By Ray Richmond
Bottom line: A clever private eye romp that wittily illustrates the unheralded virtues of slackerdom.
Friday, July 7
I watched the pilot for the lighthearted new USA Network hour "Psych" not quite sure how I felt about its star James Roday, who portrays a slacker with phenomenal powers of observation masquerading as a psychic. It took me awhile to decide whether he was annoying or the second coming of Bruce Willis. So I watched the 90-minute pilot again and realized that Roday and his show are indeed cool. Viewers are thus advised to give "Psych" time to grow on them. Like the consistently endearing "Monk," the show that precedes it on USA's Friday night slate, this one supplies a fresh, quirky take on the detective genre. It takes itself seriously pretty much not at all, which is precisely what we want at 10 p.m. on a summer Friday. Once you lock into Roday's sassy, wisecracking rhythm, it dawns on you that this is how it felt when we first laid eyes on that guy who rose to fame in a little series titled "Moonlighting."
Indeed, the "Moonlighting" analogy is hardly accidental. Executive producer Steve Franks has talked about how he used to hang out on the set of that iconic 1980s hour with his cop father, who worked security on the show. He considers "Psych" to be "Moonlighting" with two best friends. While this show has a long way to go before real comparisons between the two are justified, it embodies a similarly breezy, rat-a-tat-tat dialogue rhythm (with Roday's alter ego Shawn Spencer subbing for Willis' sassy jokemeister David Addison). Not that there is any sign of Cybill Shepherd to be found here. In this case, the incredulous straight-woman sidekick is instead a man: Dule Hill, late of "The West Wing," who plays Shawn's brainy but reluctant best friend Gus Guster.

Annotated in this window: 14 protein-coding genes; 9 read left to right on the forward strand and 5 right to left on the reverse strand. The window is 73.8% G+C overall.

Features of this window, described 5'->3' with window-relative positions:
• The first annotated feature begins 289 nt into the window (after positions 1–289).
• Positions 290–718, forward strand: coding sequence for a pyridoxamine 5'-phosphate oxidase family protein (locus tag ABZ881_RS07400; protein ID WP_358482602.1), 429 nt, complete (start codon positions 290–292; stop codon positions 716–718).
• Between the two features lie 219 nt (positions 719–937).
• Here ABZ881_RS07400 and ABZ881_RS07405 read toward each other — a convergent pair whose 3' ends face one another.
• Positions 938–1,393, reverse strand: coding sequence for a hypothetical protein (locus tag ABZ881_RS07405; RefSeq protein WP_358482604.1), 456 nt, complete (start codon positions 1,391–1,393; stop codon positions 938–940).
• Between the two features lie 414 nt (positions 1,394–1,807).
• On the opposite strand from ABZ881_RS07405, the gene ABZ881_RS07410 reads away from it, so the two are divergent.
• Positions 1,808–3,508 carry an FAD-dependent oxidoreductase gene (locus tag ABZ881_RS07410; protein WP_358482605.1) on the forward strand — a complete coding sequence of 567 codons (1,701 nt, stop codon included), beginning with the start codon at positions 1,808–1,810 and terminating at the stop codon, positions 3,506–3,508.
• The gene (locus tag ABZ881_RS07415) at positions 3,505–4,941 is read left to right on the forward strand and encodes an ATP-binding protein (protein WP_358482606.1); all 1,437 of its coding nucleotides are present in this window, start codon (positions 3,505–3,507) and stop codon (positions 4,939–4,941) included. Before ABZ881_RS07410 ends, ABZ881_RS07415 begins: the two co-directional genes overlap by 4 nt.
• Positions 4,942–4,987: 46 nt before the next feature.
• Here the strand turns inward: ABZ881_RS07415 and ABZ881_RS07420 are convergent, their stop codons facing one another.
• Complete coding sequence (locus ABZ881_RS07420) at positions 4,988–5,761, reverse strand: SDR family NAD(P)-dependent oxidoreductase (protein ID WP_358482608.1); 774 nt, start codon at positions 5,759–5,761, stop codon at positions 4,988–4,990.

As "Psych" opens, it is quickly established that Shawn is greatly stifled by Peter Pan Syndrome, creeping into adulthood as a maturity-challenged man-child without a pot to urinate in. This greatly disgusts his gruff, tough-love cop daddy Henry (Corbin Bernsen) whom we see drilling Shawn from childhood onward in feats of observation. But because his boy had his development arrested at roughly age 15, father and son are now officially estranged. Shawn uses his uncanny gift to call in endless tips to the cops because no clue escapes his razor-sharp gaze. But it doesn't do much to pad his bank account.
So anyway, Shawn goes too far and gets dragged into a real case as a suspect, forcing him to play the psychic card. The problem is, he has no actual clairvoyant abilities. He can't read the future, only crime scenes. But hey, it's a living. By the end of the opener, Shawn will have hung out a shingle as a (phony) law enforcement spiritualist, with Gus pulled along to accompany him in his crazy schemes.
The premiere, penned by executive producer Franks, strides along with wit and charm to spare, aided by Michael Engler's able direction. A device wherein objects regularly light up to signify Shawn's analytic gaze seems a little forced initially but winds up working well. As for Roday, he dives right into a role that's something of an actor's dream. He convinces us that his character has the smarts and charisma to hoodwink the world (most of it, anyway), and if "Psych" flies as it should, we're no doubt looking at the birth of a star.